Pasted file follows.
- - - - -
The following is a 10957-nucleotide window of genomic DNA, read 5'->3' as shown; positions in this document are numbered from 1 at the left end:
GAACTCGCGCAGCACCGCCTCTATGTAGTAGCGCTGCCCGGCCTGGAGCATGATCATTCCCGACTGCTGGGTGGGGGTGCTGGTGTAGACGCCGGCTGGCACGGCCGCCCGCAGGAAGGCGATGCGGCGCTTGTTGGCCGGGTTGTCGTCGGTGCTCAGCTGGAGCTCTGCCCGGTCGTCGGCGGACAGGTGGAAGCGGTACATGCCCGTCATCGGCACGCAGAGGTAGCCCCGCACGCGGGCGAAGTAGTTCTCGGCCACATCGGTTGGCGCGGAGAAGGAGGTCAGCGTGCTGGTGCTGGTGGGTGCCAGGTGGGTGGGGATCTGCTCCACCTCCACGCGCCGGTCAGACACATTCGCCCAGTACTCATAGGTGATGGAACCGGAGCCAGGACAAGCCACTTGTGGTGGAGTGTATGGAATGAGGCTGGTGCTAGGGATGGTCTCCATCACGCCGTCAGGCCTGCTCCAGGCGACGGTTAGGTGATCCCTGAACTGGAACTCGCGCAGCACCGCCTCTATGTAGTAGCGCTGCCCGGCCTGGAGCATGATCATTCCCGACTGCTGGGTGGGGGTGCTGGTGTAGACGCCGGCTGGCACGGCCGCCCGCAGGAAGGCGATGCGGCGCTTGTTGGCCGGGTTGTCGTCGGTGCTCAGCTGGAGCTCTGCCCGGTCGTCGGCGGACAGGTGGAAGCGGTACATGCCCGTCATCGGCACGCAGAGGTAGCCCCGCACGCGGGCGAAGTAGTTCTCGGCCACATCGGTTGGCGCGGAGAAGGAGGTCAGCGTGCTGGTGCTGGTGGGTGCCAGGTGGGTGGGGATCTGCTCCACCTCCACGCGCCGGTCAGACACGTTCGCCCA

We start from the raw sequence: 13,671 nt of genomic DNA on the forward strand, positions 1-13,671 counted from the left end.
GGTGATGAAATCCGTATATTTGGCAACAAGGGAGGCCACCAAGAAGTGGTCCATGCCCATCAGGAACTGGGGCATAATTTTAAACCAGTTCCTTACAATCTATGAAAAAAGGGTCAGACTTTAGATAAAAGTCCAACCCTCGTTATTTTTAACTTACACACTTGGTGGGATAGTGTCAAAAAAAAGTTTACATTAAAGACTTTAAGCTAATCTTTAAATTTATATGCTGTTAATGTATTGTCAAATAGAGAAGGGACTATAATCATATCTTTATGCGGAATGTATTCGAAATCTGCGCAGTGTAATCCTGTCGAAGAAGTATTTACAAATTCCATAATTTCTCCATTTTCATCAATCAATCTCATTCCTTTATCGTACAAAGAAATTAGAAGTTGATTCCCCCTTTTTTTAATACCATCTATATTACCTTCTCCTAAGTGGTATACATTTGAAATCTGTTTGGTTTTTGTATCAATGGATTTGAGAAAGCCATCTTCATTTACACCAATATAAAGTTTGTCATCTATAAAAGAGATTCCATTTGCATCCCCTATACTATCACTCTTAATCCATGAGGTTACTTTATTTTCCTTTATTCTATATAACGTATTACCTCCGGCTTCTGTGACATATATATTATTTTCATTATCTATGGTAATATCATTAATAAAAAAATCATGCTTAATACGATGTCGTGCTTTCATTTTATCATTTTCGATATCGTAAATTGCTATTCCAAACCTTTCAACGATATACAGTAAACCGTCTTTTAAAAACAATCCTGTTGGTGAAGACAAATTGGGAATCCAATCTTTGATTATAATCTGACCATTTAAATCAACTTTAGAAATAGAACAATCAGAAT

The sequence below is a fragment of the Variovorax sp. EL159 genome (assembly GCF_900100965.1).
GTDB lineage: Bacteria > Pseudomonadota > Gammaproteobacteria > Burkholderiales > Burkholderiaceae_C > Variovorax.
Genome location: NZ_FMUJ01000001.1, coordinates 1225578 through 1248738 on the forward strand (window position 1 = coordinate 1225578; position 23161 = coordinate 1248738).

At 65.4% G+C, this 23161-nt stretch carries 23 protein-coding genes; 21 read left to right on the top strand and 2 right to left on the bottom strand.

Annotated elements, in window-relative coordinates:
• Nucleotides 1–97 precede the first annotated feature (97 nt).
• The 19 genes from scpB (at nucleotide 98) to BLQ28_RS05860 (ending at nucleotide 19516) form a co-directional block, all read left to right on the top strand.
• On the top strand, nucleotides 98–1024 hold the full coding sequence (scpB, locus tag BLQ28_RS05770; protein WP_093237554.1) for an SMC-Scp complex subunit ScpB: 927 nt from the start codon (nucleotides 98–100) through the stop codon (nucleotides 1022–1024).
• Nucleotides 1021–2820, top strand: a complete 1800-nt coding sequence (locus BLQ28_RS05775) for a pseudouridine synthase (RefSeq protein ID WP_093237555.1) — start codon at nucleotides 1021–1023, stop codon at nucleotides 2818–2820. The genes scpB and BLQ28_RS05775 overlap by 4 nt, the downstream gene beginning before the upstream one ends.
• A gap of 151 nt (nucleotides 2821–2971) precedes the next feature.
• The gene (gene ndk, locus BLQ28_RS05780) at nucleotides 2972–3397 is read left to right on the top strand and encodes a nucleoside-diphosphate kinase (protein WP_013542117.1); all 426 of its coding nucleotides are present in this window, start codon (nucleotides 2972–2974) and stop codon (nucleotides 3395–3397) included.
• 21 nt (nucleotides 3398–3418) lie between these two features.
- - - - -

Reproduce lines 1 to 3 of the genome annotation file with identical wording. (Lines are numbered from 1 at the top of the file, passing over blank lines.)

The following is a 10957-nucleotide window of genomic DNA, read 5'->3' as shown; positions in this document are numbered from 1 at the left end:
GAACTCGCGCAGCACCGCCTCTATGTAGTAGCGCTGCCCGGCCTGGAGCATGATCATTCCCGACTGCTGGGTGGGGGTGCTGGTGTAGACGCCGGCTGGCACGGCCGCCCGCAGGAAGGCGATGCGGCGCTTGTTGGCCGGGTTGTCGTCGGTGCTCAGCTGGAGCTCTGCCCGGTCGTCGGCGGACAGGTGGAAGCGGTACATGCCCGTCATCGGCACGCAGAGGTAGCCCCGCACGCGGGCGAAGTAGTTCTCGGCCACATCGGTTGGCGCGGAGAAGGAGGTCAGCGTGCTGGTGCTGGTGGGTGCCAGGTGGGTGGGGATCTGCTCCACCTCCACGCGCCGGTCAGACACATTCGCCCAGTACTCATAGGTGATGGAACCGGAGCCAGGACAAGCCACTTGTGGTGGAGTGTATGGAATGAGGCTGGTGCTAGGGATGGTCTCCATCACGCCGTCAGGCCTGCTCCAGGCGACGGTTAGGTGATCCCTGAACTGGAACTCGCGCAGCACCGCCTCTATGTAGTAGCGCTGCCCGGCCTGGAGCATGATCATTCCCGACTGCTGGGTGGGGGTGCTGGTGTAGACGCCGGCTGGCACGGCCGCCCGCAGGAAGGCGATGCGGCGCTTGTTGGCCGGGTTGTCGTCGGTGCTCAGCTGGAGCTCTGCCCGGTCGTCGGCGGACAGGTGGAAGCGGTACATGCCCGTCATCGGCACGCAGAGGTAGCCCCGCACGCGGGCGAAGTAGTTCTCGGCCACATCGGTTGGCGCGGAGAAGGAGGTCAGCGTGCTGGTGCTGGTGGGTGCCAGGTGGGTGGGGATCTGCTCCACCTCCACGCGCCGGTCAGACACGTTCGCCCA

We start from the raw sequence: 13,671 nt of genomic DNA on the forward strand, positions 1-13,671 counted from the left end.